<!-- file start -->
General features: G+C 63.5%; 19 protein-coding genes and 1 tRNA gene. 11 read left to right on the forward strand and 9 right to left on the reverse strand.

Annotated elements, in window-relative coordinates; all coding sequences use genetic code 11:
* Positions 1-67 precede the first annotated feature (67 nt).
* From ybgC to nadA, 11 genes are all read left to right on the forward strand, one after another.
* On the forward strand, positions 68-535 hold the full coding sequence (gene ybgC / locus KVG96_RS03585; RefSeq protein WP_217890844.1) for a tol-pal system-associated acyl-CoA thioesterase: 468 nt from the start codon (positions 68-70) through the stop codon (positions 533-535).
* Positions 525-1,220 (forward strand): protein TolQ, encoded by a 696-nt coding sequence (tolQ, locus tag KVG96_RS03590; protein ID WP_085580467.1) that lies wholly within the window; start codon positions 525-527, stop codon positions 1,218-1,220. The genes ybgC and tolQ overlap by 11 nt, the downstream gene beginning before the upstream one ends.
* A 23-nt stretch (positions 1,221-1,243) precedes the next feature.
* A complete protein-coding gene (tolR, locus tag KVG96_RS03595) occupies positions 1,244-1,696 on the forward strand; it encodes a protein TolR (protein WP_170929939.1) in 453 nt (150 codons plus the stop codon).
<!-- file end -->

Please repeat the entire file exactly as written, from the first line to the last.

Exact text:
General features: G+C 63.5%; 19 protein-coding genes and 1 tRNA gene. 11 read left to right on the forward strand and 9 right to left on the reverse strand.

Annotated elements, in window-relative coordinates; all coding sequences use genetic code 11:
* Positions 1-67 precede the first annotated feature (67 nt).
* From ybgC to nadA, 11 genes are all read left to right on the forward strand, one after another.
* On the forward strand, positions 68-535 hold the full coding sequence (gene ybgC / locus KVG96_RS03585; RefSeq protein WP_217890844.1) for a tol-pal system-associated acyl-CoA thioesterase: 468 nt from the start codon (positions 68-70) through the stop codon (positions 533-535).
* Positions 525-1,220 (forward strand): protein TolQ, encoded by a 696-nt coding sequence (tolQ, locus tag KVG96_RS03590; protein ID WP_085580467.1) that lies wholly within the window; start codon positions 525-527, stop codon positions 1,218-1,220. The genes ybgC and tolQ overlap by 11 nt, the downstream gene beginning before the upstream one ends.
* A 23-nt stretch (positions 1,221-1,243) precedes the next feature.
* A complete protein-coding gene (tolR, locus tag KVG96_RS03595) occupies positions 1,244-1,696 on the forward strand; it encodes a protein TolR (protein WP_170929939.1) in 453 nt (150 codons plus the stop codon).